Alpha Centauri exoplanet by the numbers
The planet is much too hot and too close to its parent star to support life, but astronomers are optimistic about finding more Earth-like planets.
Wed, Oct 17, 2012 at 10:18 AM
An artist's illustration shows a planet just slightly more massive than Earth orbiting very close to Alpha Centauri B. (Image: ESA)
An alien planet discovered around a star in the Alpha Centauri system, the nearest to our own sun, has astronomers buzzing, and not just because it's the closest exoplanet to Earth ever seen.
The newfound extrasolar planet Alpha Centauri Bb, it turns out, is not only the nearest alien world to Earth, it's also extremely Earthlike in size and mass. The planet is much too hot and too close to its parent star to support life, but its existence suggests the tantalizing possibility that there may be more planets waiting to be found in our neighboring star system.
Here's a look at the numbers behind the newfound alien planet Alpha Centauri Bb:
25 trillion: The number of miles Alpha Centauri Bb is from Earth. That's about 40 trillion kilometers. Sound far? It's still the closest star system to our sun.
3.6 million: The distance, in miles, at which the planet orbits its parent star Alpha Centauri B. This is much closer to the star than Mercury is to our sun. Earth is 93 million miles (150 million km) from the sun.
40,000: The approximate number of years it would take an unmanned spacecraft like NASA's Voyager 1 probe now leaving our solar system to reach Alpha Centauri Bb. You'd need a lot of snacks for that trip.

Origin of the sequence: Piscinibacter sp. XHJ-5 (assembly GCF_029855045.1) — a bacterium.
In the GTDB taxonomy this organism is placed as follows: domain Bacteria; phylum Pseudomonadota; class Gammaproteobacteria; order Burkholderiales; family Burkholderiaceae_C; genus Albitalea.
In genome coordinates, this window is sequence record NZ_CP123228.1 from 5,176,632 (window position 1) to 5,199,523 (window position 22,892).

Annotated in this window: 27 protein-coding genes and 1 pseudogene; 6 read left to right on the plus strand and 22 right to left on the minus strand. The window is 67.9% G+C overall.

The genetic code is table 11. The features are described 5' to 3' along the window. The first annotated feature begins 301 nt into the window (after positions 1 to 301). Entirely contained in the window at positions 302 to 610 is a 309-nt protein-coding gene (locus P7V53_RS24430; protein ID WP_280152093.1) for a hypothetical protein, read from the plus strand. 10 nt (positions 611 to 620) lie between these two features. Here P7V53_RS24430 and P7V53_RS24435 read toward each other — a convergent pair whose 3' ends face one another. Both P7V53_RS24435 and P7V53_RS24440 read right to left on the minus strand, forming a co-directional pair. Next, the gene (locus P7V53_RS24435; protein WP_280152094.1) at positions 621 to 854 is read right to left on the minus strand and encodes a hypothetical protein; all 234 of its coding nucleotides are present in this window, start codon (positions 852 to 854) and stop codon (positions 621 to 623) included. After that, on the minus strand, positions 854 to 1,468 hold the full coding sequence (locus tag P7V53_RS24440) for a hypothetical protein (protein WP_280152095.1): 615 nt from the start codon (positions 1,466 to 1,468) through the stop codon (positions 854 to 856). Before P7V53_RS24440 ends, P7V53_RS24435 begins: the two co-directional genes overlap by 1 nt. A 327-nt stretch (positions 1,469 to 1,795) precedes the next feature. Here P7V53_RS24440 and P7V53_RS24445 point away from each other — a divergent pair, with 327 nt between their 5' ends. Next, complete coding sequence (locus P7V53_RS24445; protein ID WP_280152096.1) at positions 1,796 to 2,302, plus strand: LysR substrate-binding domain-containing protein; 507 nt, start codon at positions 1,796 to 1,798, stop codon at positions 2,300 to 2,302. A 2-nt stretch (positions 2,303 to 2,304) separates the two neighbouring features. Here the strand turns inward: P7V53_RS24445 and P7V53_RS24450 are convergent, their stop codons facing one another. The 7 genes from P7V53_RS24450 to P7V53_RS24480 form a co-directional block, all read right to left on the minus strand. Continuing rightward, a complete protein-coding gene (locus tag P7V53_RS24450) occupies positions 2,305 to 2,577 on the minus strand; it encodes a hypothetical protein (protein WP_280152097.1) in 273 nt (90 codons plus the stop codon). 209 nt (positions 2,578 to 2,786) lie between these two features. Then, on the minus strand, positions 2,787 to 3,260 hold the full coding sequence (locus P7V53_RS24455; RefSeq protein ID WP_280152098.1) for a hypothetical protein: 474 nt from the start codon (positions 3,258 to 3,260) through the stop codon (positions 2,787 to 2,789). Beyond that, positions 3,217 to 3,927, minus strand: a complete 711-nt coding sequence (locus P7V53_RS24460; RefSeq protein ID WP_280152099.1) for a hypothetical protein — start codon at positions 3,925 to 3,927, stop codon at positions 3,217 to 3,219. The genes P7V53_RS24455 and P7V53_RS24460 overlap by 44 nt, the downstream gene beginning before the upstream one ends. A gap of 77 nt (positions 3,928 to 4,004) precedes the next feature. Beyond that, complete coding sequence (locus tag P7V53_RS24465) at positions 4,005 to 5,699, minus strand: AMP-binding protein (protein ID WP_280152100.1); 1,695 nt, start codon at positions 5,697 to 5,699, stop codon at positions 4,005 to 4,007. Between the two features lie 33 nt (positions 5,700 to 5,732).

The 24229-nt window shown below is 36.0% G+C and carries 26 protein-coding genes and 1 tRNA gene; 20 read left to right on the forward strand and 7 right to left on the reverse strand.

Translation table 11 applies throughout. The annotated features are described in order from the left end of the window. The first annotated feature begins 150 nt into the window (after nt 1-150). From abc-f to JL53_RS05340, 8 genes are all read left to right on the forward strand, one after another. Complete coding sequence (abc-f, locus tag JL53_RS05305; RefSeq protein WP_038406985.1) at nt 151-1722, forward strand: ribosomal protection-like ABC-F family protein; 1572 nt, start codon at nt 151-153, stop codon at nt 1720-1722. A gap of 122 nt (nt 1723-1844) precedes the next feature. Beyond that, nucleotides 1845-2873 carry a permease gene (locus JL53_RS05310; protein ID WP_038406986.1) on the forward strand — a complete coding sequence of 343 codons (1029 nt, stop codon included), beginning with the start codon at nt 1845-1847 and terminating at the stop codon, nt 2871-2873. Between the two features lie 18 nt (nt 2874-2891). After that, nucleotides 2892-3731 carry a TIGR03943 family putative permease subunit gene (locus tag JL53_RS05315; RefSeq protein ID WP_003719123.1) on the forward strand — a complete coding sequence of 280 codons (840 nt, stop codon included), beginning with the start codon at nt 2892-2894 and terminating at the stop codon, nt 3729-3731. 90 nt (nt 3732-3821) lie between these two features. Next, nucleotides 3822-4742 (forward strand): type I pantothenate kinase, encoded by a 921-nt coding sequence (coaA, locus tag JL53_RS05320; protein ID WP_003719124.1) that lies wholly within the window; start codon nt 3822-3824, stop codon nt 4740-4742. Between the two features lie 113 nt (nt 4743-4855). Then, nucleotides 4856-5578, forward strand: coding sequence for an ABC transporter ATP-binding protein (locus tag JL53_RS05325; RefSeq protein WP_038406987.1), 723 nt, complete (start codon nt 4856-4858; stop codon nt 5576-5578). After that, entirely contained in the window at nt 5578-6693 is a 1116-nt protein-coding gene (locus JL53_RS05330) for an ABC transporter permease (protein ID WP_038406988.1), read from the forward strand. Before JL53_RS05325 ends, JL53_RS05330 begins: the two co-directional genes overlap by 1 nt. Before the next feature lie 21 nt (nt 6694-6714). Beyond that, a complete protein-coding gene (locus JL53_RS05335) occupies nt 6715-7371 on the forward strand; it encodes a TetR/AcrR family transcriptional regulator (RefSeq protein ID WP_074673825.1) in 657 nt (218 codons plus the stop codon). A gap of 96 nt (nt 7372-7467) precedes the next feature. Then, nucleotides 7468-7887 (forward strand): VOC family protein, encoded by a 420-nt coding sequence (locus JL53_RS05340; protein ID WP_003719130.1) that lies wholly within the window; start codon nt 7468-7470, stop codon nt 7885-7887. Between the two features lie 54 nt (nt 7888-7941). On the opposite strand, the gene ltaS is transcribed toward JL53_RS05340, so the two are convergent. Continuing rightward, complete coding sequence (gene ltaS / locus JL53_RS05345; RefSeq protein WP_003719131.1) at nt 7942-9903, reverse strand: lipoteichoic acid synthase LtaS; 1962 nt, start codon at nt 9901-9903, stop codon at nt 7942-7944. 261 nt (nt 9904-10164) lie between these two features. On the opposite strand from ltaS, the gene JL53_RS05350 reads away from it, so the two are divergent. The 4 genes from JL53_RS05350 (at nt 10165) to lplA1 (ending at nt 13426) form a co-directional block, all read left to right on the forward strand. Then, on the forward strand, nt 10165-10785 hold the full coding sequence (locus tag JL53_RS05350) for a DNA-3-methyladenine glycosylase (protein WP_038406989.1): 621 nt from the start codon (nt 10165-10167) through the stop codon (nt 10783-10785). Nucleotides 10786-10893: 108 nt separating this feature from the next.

2,240: The likely surface temperature in Fahrenheit (it's 1,227 degrees Celsius) for planet Alpha Centauri Bb. The planet is so hot, its surface is likely melted into a molten slag, making it a truly hellish "lava world." Bring your sunscreen.
800: The lower limit for confirmed alien planets scientists have discovered since the mid-1990s. There are thousands more awaiting confirmation.
4.3: The number of light-years Alpha Centauri Bb is from Earth. The star system is visible only from the Southern Hemisphere of our planet. (Sorry, northern stargazers!)
3.2: The number of Earth days it takes planet Alpha Centauri Bb to complete one "year" around its parent star. BONUS! 3 is also the number of stars in the Alpha Centauri system. There's Alpha Centauri A and B (the new planet's sun), and Proxima Centauri, which is actually slightly closer to Earth than the other two.
2: The number of sunlike stars in the Alpha Centauri system. The stars Alpha Centauri A and B are both similar to our sun and. Proxima Centauri is much fainter than Earth.
1.13: The mass of alien planet Alpha Centauri Bb as compared to that of Earth. It is the first Earth-mass planet around a sunlike star ever found, scientists say.
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